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Early Reading and Phonics

What is Phonics?

 

Phonics is a method of teaching children to read. It works by breaking down a word into its individual sounds, called phonemes. In Phonics lessons, children are taught how to:

  • recognise the phoneme that each individual letter makes
  • identify the phoneme that different combinations of letters make (such as /sh/ or /ch/)
  • blend these sounds together from left to right to make a word

 

 

How is Phonics taught at Edward Francis Primary School?

 

At Edward Francis, we use a phonics resource called Anima Phonics. This is a fun and interactive resource that gets children reading quickly and has been validated by the Department for Education. Anima Phonics teaches phonemes kinaesthetically, with a corresponding picture, rhyme and action to really help embed the children’s learning. 

 

 

What does a Phonics lesson look like?

 

Within the first few weeks of Reception, children at Edward Francis Primary School will start taking part in rigorous whole-class phonics lessons every day. These lessons usually last about 20 minutes, and extend to at least 30 minutes a day in Year 1. Children will continue to consolidate their phonics skills daily at the start of Year 2, before moving on to spelling rules and patterns. During Phonics lessons, we will revisit previous sounds taught, teach a new sound or word, practise with games and activities, and then apply that sound by reading or writing it within words and sentences. Children who need a little more support will have regular extra practise in a small group with an adult.

 

Where can I find out more?

 

Have a look at these links for some more information about Anima Phonics at Edward Francis:

 

 

For those who are keen to investigate further, we have an Anima Phonics Parent Webinar coming up on 16th June, which all parents are invited to attend. Invitations will be sent home soon with your child.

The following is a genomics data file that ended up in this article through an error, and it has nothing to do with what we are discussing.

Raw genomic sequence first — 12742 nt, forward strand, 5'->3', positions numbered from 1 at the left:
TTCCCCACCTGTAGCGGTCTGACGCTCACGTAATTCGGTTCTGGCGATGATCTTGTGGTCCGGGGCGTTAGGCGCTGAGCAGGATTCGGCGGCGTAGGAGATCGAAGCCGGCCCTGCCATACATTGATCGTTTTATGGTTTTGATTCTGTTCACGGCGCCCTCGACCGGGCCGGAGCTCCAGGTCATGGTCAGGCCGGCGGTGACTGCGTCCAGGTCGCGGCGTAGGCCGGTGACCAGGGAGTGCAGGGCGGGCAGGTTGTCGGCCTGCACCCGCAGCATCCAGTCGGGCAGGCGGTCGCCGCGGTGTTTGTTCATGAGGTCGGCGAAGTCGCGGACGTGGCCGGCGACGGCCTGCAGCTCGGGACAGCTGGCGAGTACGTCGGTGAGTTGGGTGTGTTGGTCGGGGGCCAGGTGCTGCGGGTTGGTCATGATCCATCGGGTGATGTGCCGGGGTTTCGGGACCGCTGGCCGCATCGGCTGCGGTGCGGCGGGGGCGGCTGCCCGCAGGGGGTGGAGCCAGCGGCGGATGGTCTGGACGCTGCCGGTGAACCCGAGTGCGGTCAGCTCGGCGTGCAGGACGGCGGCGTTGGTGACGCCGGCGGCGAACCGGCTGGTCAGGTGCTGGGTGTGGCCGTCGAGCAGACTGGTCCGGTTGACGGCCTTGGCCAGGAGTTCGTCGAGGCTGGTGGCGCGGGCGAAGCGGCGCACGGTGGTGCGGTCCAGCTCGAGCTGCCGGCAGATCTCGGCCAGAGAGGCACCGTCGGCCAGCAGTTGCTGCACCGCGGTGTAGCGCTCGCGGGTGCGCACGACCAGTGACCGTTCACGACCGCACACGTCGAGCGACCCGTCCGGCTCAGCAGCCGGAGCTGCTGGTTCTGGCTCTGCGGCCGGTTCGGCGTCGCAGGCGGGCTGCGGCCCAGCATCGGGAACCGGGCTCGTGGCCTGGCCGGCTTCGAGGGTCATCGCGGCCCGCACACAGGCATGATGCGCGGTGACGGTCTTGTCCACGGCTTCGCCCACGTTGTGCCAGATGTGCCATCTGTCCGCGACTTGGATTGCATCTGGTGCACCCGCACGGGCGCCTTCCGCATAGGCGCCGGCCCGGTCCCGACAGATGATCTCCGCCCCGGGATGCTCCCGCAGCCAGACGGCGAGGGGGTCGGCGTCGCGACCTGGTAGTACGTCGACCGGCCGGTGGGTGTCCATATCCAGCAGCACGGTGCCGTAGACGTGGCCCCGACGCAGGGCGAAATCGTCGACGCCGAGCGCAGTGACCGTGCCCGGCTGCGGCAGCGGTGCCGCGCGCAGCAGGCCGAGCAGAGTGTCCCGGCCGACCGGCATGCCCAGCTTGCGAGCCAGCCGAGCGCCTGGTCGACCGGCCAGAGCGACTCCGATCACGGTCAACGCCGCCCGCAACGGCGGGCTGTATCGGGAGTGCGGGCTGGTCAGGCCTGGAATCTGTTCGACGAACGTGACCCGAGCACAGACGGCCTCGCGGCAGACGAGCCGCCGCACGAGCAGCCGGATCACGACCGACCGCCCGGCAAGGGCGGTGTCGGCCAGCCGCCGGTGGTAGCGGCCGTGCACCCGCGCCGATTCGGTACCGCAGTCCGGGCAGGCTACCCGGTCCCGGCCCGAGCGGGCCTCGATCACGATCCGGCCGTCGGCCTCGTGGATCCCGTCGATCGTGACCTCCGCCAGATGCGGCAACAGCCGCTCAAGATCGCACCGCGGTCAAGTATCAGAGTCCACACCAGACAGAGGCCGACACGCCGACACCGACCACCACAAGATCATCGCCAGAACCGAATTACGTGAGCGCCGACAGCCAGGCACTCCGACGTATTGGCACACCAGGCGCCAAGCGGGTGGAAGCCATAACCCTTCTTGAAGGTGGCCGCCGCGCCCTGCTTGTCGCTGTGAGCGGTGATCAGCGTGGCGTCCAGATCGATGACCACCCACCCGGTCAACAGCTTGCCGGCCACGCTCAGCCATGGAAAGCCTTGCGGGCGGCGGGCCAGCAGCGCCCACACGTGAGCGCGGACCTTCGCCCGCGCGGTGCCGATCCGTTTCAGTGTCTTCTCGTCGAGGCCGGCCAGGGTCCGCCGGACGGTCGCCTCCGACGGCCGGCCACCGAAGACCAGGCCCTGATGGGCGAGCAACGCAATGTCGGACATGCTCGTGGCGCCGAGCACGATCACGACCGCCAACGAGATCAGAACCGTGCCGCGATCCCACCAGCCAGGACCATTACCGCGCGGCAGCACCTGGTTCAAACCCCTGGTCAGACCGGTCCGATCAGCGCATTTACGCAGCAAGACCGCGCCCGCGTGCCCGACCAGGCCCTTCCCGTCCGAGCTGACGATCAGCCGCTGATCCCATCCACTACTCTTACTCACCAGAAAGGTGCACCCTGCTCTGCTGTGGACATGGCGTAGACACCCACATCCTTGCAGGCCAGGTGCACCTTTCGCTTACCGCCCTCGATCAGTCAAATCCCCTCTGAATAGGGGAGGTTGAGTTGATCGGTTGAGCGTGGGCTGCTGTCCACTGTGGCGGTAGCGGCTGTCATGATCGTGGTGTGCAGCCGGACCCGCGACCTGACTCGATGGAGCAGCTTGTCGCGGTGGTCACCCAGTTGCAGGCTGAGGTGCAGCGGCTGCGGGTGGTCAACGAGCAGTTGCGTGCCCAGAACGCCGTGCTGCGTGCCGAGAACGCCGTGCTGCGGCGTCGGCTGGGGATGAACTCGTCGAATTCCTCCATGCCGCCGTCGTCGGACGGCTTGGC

How can I help at home?

 

  1. When practising phonics with your child, make sure you use the correct pronunciation for each of the sounds. This will reinforce what they have learned in school and will make it much easier for them to blend sounds together to make words. Have a look at this Anima Phonics Sound Board to hear the correct pronunciation for each phoneme. 
  2. Read, read, read! Sharing books together is the most powerful way for children to practise their phonics skills at home. Be patient, allowing your child time to decipher each word and if they are struggling, encourage them to point to each sound and then run their finger along the whole word to blend the sounds together.
  3. Magnetic letters are a versatile resource that you can use at home to engage your child in phonics. Stick them on the fridge and see what silly words you can make up, or put them in the bath, pull out a letter and try to think of a word starting with that letter. Make a mini fishing rod with a paperclip at the end and go fishing for letters and sounds!
  4. Active phonics games are a great way to engage learners who prefer to be outside or playing. You could create a hopscotch outside, replacing numbers with the letters they have been learning at school, or perhaps use paint brushes and buckets of water to do some letter formation on the floor in the garden. If you’d like some more ideas for active phonics games at home, have a look at these games for inspiration. 
  5. There are lots of websites with wonderful phonics activities that your child can access. For example:  
          Phonics Play Click on ‘resources’ to find some of the free games.
          ICTgames Phonics   
          Teach Your Monster To Read 

 

 

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